The company announced in April that it would start the production of facemask materials in Tampere, where its plant is capable of producing material for more than 10 million masks in the short-term and has the ability to increase capacity to about 30 million masks per month. Earlier in May, the company announced a similar co-operation on facemask supply with other Finnish players.

” We are also very pleased about the continued product development in Tampere: our production now meets the filtration efficiency requirements of surgical face mask materials. Currently, we are working together with our customers to develop a product that meets the European Standard EN 14683 for surgical masks. The availability of various protective gear is vitally important,” Kivi continues.

Ahlstrom-Munksjö has long-term and in-depth knowledge in the production of protective materials for the healthcare industry. Due to the coronavirus pandemic, the company has increased its offering in protective fabrics and expanded the production of face mask materials globally to support the healthcare sector.


Russian Scientists Develop Nanofibers for Masks

A group of scientists from Russia’s Krasnodar Region invented a nanofiber material for production of medical masks and respirator disposable filters that is more effective for prevention of the coronavirus spread than normal cloth, Dmitry Lopatin, a team representative, told TASS recently.

"We have begun our research in late March: kerosene soot particles have the same size as the coronavirus. We tested both the normal cloth used in mask production and our nanofibers for absorption. Currently, we are looking into two possible applications of our nanofibers for coronavirus prevention: production of medical masks and disposable respirator filters," Lopatin said. Dmitry Lopatin is a graduate of the Kuban State University. The group conducts its research in the Krasnodar Region’s Goryachy Klyuch.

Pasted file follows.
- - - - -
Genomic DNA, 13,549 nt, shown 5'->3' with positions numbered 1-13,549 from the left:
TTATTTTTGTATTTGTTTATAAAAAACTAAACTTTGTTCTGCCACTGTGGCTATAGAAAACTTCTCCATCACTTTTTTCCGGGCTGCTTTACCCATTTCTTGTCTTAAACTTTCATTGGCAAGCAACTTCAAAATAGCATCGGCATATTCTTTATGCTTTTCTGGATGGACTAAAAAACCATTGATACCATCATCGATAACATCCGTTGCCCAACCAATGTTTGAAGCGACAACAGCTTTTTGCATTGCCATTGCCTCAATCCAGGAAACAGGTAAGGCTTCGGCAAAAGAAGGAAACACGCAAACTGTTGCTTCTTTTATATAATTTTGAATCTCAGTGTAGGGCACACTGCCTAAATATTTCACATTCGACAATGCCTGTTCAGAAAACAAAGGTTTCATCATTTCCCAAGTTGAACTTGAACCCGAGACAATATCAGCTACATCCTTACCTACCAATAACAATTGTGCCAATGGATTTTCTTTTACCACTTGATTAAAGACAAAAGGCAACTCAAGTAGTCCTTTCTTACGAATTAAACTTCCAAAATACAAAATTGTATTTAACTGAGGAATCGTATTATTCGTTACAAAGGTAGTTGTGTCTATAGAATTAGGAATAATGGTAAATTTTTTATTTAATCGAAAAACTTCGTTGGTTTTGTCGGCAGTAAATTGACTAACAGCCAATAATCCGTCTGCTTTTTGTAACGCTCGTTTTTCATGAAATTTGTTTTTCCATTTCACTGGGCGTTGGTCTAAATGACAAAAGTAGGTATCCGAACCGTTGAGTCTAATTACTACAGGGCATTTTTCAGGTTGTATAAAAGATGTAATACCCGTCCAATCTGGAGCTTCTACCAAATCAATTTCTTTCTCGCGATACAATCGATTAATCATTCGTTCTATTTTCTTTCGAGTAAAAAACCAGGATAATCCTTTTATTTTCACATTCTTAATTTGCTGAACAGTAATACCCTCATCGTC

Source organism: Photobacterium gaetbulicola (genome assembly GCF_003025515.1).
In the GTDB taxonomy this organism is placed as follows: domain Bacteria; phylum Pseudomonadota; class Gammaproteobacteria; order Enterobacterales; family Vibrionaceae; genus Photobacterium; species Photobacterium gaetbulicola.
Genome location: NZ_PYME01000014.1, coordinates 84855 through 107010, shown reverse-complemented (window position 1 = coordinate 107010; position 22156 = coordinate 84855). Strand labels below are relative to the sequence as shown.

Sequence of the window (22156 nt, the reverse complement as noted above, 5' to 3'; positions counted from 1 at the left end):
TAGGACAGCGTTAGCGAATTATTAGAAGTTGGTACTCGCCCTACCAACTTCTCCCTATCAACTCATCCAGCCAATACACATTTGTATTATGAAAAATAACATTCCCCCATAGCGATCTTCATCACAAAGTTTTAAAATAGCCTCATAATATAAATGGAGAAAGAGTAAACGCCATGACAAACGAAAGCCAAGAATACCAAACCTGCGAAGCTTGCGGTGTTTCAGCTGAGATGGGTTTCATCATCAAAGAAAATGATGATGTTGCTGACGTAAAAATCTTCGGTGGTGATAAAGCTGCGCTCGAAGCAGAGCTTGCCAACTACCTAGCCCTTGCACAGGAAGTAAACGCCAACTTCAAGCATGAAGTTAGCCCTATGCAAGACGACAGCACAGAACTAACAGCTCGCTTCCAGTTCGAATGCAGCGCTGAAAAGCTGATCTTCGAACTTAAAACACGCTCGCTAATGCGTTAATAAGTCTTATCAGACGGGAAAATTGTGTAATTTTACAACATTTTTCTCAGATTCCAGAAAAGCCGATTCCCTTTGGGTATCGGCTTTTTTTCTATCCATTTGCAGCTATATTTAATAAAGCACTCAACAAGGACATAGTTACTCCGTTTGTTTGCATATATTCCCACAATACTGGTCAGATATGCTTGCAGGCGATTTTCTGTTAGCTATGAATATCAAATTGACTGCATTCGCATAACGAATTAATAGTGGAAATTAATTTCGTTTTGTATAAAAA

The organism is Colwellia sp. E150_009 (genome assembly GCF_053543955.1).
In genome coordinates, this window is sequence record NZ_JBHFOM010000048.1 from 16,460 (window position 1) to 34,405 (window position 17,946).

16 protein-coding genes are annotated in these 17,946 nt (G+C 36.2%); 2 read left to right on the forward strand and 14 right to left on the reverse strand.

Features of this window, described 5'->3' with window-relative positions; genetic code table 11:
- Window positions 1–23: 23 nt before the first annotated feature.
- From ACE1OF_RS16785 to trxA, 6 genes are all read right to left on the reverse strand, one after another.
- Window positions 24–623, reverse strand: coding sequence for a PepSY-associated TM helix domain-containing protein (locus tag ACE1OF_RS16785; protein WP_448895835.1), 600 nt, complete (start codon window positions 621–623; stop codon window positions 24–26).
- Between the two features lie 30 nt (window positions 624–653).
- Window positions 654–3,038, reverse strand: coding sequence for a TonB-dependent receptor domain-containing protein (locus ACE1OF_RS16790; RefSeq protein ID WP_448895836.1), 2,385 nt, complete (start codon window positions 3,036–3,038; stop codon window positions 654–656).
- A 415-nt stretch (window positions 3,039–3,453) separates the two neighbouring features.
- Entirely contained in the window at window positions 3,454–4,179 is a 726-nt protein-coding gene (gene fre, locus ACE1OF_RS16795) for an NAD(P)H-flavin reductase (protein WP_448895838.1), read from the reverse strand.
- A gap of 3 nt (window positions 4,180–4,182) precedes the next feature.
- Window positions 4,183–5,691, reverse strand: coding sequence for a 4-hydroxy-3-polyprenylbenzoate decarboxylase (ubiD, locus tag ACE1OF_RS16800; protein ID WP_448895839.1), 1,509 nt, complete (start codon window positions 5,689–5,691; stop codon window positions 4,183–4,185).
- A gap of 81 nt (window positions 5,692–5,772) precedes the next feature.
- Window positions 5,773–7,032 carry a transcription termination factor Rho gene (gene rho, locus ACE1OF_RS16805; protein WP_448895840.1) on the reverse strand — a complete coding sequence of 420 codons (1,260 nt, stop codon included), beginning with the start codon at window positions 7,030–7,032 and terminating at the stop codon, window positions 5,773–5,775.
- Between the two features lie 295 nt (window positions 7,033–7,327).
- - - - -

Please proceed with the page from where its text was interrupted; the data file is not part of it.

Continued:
O2 Nano Mask is Low Pressure Drop, Efficient and Reusable

Viaex Technologies, a material science startup and laboratory, has been researching nanomaterials and developing their own products for over six years. They have collaborated with DaD Sewing House, a network of local manufacturers that provide employment opportunities to skilled craftspeople in San Francisco, to create the O2 Nano Mask. Distributed under O2 Brands, the O2 Nano Mask was created in April 2019 as a high-quality pollution mask, and this year, its production was increased to meet the demand of communities and healthcare facilities for protective masks for health workers and people affected by Covid-19. O2

The O2 Nano Mask is sold at $35.99 and comes in medium and large sizes. 

The mask consists of two components: the reusable skin and the replaceable filter. Each filter features three layers: two layers of PET and one embedded with nanofiber material. The fibers are on the order of 85 ± 20 nm in diameter. This nanoscopic morphology creates uniquely small pores and drastically increases the membrane surface area while leaving open-air travel paths in 99% of the membrane volume.

The O2 Nano Mask’s filter component stops 99% of PM2.5 particles, including dust and other air pollutants; pollen; dander and other allergens; bacteria and other germs; harmful gases; smoke (including from wildfires) and other fumes with its five-layer protection and hypoallergenic hydrophobic nanofilter. The filter media used has achieved 99% particle removal efficiency based on EN143 European certification standards and third-party testing.

The mask’s outer shell component can last for a long time. The mask is machine washable and tumble dryer safe. It’s intricately constructed to be worn time and time again. The filters are long-lasting depending on the level of pollution and are also fully recyclable. Each O2 Nano Mask filter can last from eight hours to 20 days (with light exercise in a moderate AQI environment). 


Cambridge has an Efficient and Comfortable Mask but with Valve

The pro mask uses a unique triple filter system which has been tested by Nelson and reaches N99 efficiency levels.

The first layer of the filter system catches larger pollution particles such as dust and PM10. It’s then backed up by the Three-Ply Micro Particulate which stops nearly 100% of smaller particulate matter such as PM2.5 and PM3.0.